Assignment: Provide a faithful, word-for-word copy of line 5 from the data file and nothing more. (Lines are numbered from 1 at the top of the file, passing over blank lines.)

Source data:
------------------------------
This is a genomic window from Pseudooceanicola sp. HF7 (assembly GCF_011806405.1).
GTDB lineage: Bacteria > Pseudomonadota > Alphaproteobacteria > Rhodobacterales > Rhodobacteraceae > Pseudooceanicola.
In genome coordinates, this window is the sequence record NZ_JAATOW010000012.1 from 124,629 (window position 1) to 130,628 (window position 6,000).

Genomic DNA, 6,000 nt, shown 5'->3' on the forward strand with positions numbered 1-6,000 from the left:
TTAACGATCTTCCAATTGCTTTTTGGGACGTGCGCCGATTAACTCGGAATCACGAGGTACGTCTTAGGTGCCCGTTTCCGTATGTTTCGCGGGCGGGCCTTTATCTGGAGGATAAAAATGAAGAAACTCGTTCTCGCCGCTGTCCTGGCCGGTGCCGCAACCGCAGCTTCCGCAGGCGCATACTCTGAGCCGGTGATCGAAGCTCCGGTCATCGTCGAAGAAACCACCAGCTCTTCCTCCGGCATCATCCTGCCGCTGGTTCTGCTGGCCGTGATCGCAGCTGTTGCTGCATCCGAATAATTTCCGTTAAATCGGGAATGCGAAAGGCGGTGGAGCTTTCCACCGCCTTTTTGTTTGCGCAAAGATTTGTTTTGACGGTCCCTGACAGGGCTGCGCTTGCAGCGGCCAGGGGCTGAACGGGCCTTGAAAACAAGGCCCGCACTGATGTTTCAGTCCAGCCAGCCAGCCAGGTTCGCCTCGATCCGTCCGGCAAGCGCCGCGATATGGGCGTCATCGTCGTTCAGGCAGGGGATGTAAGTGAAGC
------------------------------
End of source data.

TTAACGATCTTCCAATTGCTTTTTGGGACGTGCGCCGATTAACTCGGAATCACGAGGTACGTCTTAGGTGCCCGTTTCCGTATGTTTCGCGGGCGGGCCTTTATCTGGAGGATAAAAATGAAGAAACTCGTTCTCGCCGCTGTCCTGGCCGGTGCCGCAACCGCAGCTTCCGCAGGCGCATACTCTGAGCCGGTGATCGAAGCTCCGGTCATCGTCGAAGAAACCACCAGCTCTTCCTCCGGCATCATCCTGCCGCTGGTTCTGCTGGCCGTGATCGCAGCTGTTGCTGCATCCGAATAATTTCCGTTAAATCGGGAATGCGAAAGGCGGTGGAGCTTTCCACCGCCTTTTTGTTTGCGCAAAGATTTGTTTTGACGGTCCCTGACAGGGCTGCGCTTGCAGCGGCCAGGGGCTGAACGGGCCTTGAAAACAAGGCCCGCACTGATGTTTCAGTCCAGCCAGCCAGCCAGGTTCGCCTCGATCCGTCCGGCAAGCGCCGCGATATGGGCGTCATCGTCGTTCAGGCAGGGGATGTAAGTGAAGC